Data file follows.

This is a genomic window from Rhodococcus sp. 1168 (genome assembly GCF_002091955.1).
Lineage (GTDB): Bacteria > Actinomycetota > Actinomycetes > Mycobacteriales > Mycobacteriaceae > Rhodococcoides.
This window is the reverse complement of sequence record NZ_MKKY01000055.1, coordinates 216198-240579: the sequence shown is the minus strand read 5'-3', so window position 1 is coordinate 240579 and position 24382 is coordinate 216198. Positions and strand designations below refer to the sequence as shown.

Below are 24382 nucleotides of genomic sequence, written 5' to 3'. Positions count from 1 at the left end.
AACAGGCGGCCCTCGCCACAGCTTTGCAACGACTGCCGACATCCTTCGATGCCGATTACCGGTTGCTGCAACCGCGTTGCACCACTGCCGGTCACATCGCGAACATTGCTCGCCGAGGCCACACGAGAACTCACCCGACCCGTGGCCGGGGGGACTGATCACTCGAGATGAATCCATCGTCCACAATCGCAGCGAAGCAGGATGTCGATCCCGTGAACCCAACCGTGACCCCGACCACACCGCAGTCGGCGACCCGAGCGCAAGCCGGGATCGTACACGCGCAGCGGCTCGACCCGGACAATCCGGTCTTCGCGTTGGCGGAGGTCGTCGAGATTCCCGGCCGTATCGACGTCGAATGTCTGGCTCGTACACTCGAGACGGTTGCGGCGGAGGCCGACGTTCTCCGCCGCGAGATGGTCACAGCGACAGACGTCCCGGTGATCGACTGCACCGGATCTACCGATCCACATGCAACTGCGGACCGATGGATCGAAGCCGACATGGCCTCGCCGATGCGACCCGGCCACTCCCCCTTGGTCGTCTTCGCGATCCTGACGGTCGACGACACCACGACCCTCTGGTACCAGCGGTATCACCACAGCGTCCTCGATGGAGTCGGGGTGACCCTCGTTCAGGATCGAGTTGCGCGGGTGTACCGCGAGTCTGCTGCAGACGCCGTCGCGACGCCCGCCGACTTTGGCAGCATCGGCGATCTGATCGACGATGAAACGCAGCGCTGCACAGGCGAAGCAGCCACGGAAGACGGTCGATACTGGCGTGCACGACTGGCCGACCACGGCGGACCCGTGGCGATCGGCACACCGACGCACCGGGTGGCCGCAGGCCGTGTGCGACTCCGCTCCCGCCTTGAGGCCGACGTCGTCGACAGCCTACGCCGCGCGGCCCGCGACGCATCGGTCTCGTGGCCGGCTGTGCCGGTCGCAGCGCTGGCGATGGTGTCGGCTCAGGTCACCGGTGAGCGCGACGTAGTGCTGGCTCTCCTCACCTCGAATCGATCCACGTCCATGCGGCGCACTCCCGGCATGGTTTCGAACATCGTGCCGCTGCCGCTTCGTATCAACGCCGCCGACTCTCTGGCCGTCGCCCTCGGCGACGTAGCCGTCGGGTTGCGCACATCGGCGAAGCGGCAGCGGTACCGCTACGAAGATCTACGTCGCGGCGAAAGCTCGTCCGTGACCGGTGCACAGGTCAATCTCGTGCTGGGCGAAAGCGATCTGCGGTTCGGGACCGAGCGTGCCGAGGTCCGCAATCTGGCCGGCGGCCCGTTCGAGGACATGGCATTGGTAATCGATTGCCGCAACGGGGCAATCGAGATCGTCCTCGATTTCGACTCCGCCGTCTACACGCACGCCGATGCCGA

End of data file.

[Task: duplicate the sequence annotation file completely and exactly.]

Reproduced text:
This is a genomic window from Rhodococcus sp. 1168 (genome assembly GCF_002091955.1).
Lineage (GTDB): Bacteria > Actinomycetota > Actinomycetes > Mycobacteriales > Mycobacteriaceae > Rhodococcoides.
This window is the reverse complement of sequence record NZ_MKKY01000055.1, coordinates 216198-240579: the sequence shown is the minus strand read 5'-3', so window position 1 is coordinate 240579 and position 24382 is coordinate 216198. Positions and strand designations below refer to the sequence as shown.

Below are 24382 nucleotides of genomic sequence, written 5' to 3'. Positions count from 1 at the left end.
AACAGGCGGCCCTCGCCACAGCTTTGCAACGACTGCCGACATCCTTCGATGCCGATTACCGGTTGCTGCAACCGCGTTGCACCACTGCCGGTCACATCGCGAACATTGCTCGCCGAGGCCACACGAGAACTCACCCGACCCGTGGCCGGGGGGACTGATCACTCGAGATGAATCCATCGTCCACAATCGCAGCGAAGCAGGATGTCGATCCCGTGAACCCAACCGTGACCCCGACCACACCGCAGTCGGCGACCCGAGCGCAAGCCGGGATCGTACACGCGCAGCGGCTCGACCCGGACAATCCGGTCTTCGCGTTGGCGGAGGTCGTCGAGATTCCCGGCCGTATCGACGTCGAATGTCTGGCTCGTACACTCGAGACGGTTGCGGCGGAGGCCGACGTTCTCCGCCGCGAGATGGTCACAGCGACAGACGTCCCGGTGATCGACTGCACCGGATCTACCGATCCACATGCAACTGCGGACCGATGGATCGAAGCCGACATGGCCTCGCCGATGCGACCCGGCCACTCCCCCTTGGTCGTCTTCGCGATCCTGACGGTCGACGACACCACGACCCTCTGGTACCAGCGGTATCACCACAGCGTCCTCGATGGAGTCGGGGTGACCCTCGTTCAGGATCGAGTTGCGCGGGTGTACCGCGAGTCTGCTGCAGACGCCGTCGCGACGCCCGCCGACTTTGGCAGCATCGGCGATCTGATCGACGATGAAACGCAGCGCTGCACAGGCGAAGCAGCCACGGAAGACGGTCGATACTGGCGTGCACGACTGGCCGACCACGGCGGACCCGTGGCGATCGGCACACCGACGCACCGGGTGGCCGCAGGCCGTGTGCGACTCCGCTCCCGCCTTGAGGCCGACGTCGTCGACAGCCTACGCCGCGCGGCCCGCGACGCATCGGTCTCGTGGCCGGCTGTGCCGGTCGCAGCGCTGGCGATGGTGTCGGCTCAGGTCACCGGTGAGCGCGACGTAGTGCTGGCTCTCCTCACCTCGAATCGATCCACGTCCATGCGGCGCACTCCCGGCATGGTTTCGAACATCGTGCCGCTGCCGCTTCGTATCAACGCCGCCGACTCTCTGGCCGTCGCCCTCGGCGACGTAGCCGTCGGGTTGCGCACATCGGCGAAGCGGCAGCGGTACCGCTACGAAGATCTACGTCGCGGCGAAAGCTCGTCCGTGACCGGTGCACAGGTCAATCTCGTGCTGGGCGAAAGCGATCTGCGGTTCGGGACCGAGCGTGCCGAGGTCCGCAATCTGGCCGGCGGCCCGTTCGAGGACATGGCATTGGTAATCGATTGCCGCAACGGGGCAATCGAGATCGTCCTCGATTTCGACTCCGCCGTCTACACGCACGCCGATGCCGA